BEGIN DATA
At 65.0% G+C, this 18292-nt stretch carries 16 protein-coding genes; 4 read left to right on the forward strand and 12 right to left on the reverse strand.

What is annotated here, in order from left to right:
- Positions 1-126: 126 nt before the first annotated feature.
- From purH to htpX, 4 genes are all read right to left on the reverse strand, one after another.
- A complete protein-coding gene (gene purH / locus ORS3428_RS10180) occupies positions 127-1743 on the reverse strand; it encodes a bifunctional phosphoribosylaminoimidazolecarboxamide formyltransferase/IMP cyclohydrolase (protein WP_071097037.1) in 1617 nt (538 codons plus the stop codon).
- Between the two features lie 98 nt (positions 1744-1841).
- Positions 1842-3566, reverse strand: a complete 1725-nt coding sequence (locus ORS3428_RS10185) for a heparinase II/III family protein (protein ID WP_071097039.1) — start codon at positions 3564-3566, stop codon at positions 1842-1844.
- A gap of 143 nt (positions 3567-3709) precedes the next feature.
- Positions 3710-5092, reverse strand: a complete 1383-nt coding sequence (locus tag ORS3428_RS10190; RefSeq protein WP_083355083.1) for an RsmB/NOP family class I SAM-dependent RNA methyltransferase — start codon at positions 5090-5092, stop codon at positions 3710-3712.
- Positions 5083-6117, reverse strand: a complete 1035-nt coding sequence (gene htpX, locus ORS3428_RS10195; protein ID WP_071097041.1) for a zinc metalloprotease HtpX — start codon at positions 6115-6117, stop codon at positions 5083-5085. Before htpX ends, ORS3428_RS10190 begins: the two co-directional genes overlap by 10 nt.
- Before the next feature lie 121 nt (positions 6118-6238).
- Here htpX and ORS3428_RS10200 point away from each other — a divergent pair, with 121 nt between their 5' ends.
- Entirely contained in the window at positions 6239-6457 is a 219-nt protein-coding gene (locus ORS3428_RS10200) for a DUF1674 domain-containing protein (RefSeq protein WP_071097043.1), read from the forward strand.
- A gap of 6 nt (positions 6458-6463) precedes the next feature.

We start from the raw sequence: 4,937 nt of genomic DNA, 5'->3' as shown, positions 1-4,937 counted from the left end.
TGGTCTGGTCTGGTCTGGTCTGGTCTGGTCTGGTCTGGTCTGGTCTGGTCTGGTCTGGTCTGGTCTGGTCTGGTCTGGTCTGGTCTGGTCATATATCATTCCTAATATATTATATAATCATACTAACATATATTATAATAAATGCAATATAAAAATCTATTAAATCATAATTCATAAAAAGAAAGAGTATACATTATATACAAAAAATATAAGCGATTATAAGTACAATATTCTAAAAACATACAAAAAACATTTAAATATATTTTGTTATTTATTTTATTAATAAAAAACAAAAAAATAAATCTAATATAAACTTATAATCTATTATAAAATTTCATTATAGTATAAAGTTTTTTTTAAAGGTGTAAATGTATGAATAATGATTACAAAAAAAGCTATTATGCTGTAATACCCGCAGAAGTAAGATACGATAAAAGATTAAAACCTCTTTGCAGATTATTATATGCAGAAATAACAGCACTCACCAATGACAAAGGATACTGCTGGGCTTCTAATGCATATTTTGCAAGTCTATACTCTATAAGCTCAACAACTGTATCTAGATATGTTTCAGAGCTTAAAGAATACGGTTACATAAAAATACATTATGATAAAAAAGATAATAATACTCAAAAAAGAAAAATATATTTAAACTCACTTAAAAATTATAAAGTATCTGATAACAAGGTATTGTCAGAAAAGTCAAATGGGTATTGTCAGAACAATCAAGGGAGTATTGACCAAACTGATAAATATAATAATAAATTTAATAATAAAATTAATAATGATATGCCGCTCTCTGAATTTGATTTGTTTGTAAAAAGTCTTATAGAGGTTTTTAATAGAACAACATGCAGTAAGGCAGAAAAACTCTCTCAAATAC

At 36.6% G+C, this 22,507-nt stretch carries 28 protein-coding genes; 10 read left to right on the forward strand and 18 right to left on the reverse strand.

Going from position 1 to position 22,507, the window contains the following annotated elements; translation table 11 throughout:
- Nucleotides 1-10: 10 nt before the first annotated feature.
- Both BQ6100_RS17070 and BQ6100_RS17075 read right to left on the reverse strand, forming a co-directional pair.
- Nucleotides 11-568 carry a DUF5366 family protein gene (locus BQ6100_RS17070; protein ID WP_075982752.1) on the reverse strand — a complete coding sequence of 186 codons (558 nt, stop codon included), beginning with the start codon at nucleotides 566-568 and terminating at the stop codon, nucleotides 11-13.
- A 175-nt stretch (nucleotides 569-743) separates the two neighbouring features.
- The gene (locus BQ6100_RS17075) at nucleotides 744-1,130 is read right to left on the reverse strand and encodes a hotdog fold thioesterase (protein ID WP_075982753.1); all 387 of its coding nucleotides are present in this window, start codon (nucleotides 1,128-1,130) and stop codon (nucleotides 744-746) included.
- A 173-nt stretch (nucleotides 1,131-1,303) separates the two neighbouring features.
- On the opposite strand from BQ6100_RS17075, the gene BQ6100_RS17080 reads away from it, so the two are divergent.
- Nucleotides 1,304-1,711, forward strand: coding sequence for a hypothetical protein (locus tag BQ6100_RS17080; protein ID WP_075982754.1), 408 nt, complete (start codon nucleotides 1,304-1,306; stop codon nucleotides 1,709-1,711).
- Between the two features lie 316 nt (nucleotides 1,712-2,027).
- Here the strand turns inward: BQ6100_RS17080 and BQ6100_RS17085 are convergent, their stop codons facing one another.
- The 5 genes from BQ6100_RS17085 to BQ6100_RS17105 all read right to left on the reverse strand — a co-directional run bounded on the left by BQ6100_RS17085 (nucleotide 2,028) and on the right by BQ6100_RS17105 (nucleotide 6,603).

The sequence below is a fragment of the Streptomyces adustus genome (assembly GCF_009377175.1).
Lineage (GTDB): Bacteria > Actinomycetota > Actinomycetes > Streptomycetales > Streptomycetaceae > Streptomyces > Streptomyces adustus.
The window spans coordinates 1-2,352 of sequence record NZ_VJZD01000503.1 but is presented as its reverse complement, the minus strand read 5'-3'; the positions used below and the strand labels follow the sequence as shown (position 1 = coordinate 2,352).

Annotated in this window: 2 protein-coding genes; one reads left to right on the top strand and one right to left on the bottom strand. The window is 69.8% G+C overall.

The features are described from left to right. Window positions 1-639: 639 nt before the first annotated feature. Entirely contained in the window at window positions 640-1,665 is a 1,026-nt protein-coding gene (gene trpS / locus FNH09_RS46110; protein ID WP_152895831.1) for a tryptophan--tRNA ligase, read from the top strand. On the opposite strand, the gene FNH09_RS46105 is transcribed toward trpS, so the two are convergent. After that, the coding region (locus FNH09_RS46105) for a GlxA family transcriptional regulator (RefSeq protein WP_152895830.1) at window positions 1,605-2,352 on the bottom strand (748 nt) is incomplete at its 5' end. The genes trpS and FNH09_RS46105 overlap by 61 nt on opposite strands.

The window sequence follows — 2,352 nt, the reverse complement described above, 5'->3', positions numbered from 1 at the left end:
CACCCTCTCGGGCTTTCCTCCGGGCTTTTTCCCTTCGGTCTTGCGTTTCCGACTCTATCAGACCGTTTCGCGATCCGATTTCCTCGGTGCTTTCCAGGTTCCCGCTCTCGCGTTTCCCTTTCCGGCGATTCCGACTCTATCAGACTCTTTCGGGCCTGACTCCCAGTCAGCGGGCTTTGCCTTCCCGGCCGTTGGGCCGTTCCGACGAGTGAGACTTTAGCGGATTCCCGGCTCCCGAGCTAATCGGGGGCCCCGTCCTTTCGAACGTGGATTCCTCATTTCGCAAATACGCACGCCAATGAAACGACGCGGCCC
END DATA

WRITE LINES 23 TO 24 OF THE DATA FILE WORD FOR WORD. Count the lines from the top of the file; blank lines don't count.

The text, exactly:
- The gene (locus BQ6100_RS17075) at nucleotides 744-1,130 is read right to left on the reverse strand and encodes a hotdog fold thioesterase (protein ID WP_075982753.1); all 387 of its coding nucleotides are present in this window, start codon (nucleotides 1,128-1,130) and stop codon (nucleotides 744-746) included.
- A 173-nt stretch (nucleotides 1,131-1,303) separates the two neighbouring features.